Andrew Dys

Yogi Berra in Clover? Deja vu all over again as judge tosses cell tower denial again

In this file photo, neighbor Ed Dees Jr. left, and Town Council member Todd Blanton look over the site for a proposed cell tower in Clover.
In this file photo, neighbor Ed Dees Jr. left, and Town Council member Todd Blanton look over the site for a proposed cell tower in Clover. aburriss@heraldonline.com

Fans of the late Yogi Berra can look to Clover in western York County, where a cell tower that has never been built is the most controversial game in town, and a judge has ruled that it is Deja vu all over again.

The tower, dead twice, alive twice, is now alive again.

The issue is not having a tower. Everybody agrees a tower is needed. The concern is where to put a tower.

A judge late Tuesday tossed a May Clover zoning board of appeals decision that killed the tower, planned to be built just yards from homes and a church. Residents had packed two zoning meetings, with signs and loud voices and marches against the tower, calling it a monstrosity and other words that can’t be printed in a newspaper.

The debate was so heated that a county councilman, who is against the tower site because the people don’t want it, and a police officer had words and even a bit of a hands-on disagreement.

The judge ruled that the zoning board had no evidence whether the property is zoned industrial or residential when it ruled against the tower in May. So the board has to do it all over again. As it did before, when Clover had an illegal member of the board, and the first decision to allow the tower was tossed in January.

Yet what is clear is the opponents of the tower, which seems to include an overwhelming majority of town residents, have to fight again. And will. Ed Dees, a leading tower opponent who lives across the street from the proposed tower site, and Clover Town Councilman Todd Blanton have said they will fight as long as they have to.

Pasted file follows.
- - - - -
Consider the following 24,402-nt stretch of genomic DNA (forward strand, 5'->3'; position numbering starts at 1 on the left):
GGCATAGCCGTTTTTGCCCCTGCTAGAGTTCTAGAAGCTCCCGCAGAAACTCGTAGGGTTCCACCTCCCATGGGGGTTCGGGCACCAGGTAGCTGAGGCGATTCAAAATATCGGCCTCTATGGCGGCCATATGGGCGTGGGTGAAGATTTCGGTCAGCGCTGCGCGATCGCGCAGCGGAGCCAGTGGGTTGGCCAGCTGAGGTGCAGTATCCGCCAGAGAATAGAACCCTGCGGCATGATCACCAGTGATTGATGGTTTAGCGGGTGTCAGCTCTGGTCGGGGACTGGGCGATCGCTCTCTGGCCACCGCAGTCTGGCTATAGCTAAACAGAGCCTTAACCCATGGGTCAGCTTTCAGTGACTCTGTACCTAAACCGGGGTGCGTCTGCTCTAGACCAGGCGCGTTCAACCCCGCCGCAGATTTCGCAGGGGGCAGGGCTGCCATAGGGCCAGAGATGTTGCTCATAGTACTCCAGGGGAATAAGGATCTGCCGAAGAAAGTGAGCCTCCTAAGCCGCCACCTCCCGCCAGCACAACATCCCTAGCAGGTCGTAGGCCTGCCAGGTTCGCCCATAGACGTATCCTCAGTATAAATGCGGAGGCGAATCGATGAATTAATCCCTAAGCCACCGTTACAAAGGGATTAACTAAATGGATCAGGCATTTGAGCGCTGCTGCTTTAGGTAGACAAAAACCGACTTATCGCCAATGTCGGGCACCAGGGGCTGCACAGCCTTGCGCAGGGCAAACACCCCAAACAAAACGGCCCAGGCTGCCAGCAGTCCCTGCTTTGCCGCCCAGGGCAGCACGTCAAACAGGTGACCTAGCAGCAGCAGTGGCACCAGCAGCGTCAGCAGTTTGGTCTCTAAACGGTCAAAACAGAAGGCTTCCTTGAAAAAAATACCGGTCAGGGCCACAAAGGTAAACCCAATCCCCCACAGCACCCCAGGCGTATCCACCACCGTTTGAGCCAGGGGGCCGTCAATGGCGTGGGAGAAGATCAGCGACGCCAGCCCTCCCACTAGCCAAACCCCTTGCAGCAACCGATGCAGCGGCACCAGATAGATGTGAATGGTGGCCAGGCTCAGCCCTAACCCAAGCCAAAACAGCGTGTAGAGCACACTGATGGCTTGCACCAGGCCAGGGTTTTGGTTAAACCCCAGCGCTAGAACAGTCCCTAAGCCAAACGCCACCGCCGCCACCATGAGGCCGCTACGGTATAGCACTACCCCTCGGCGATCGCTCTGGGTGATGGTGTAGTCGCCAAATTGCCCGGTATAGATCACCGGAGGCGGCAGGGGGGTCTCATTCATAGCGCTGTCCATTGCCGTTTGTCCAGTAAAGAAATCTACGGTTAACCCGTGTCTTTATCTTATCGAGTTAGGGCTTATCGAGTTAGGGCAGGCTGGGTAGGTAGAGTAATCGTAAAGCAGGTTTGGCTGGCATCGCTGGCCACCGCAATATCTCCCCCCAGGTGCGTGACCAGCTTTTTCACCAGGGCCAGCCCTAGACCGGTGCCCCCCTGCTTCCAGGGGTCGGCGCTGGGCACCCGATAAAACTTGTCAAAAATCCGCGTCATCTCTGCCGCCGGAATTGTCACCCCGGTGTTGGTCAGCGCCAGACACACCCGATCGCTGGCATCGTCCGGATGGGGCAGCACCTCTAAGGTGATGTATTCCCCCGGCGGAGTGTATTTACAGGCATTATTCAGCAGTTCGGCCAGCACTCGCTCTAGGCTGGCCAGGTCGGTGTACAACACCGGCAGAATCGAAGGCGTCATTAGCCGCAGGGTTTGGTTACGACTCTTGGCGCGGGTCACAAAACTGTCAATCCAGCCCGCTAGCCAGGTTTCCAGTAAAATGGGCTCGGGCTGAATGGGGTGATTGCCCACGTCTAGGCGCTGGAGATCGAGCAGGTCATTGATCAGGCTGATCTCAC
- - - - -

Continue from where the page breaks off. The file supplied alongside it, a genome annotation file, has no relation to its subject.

”Absolutely, will fight on,” Blanton said Wednesday.

The ruling means that for the third time in a year, Clover’s zoning board will in coming weeks determine whether the town was right to give Towercom a permit, and have a 180-foot tower shadowing the people of Clover, which has no tall buildings.

Or the board could decide the people are right, that the tower should be in a spot where it won’t ruin property values or cause commotion and crises such as the possibility that a tower falls.

And no doubt, whatever that zoning board decides will get appealed again, through another lawsuit.

The judge, Jack Kimball, an expert with four decades of zoning and real estate experience, who has twice tossed the tower back to the zoning board, should keep his door open because everybody for and against the tower is coming back through it.

Kimball even wrote in his order that the loser in the next zoning decision can appeal - again.

Confused?

Don’t be. The issue is as simple as residents who don’t want a cell tower so close to where they live.

And it is a classic fight of Dees and his neighbors, dozens of them, against City Hall. Town Hall actually, because Clover is a town, not a city.

Although not a single person in the town has supported the tower in public meetings, dozens have come out against it. Yet the town says its own rules allow the tower.

The people of Clover and Dees, and his lawyer, Brian McCoy, who has argued cases all the way to the U.S. Supreme Court, disagree that the town has followed the rules. McCoy said Wednesday that he will represent Dees and all his concerns over the tower at the next hearing.

“I had hoped the judge would affirm the decision of the (zoning) board, but we welcome the opportunity to present Mr. Dees’ case to the board on rehearing,” McCoy said.

The issue remains putting a tower 40 yards from people’s doors.

Lawyers for the tower company declined to comment on the decision. However, the lawyers have said in court and public hearings that the tower company has followed Clover rules and deserves a permit to build the tower on that spot.

Dees and tower foes are raising money to pay for the fight through a GoFundme page.

And what is coming soon is plenty of comments, for the third time, in a public hearing of the zoning board, where the people of Clover will say for the third time that the tower is calamity and a monstrosity and a nuisance and the chosen spot is just plain stupid.

The question in Clover, where a tower will be built so people can hear better on their cell phones, is: Will the tower company pick a different site?

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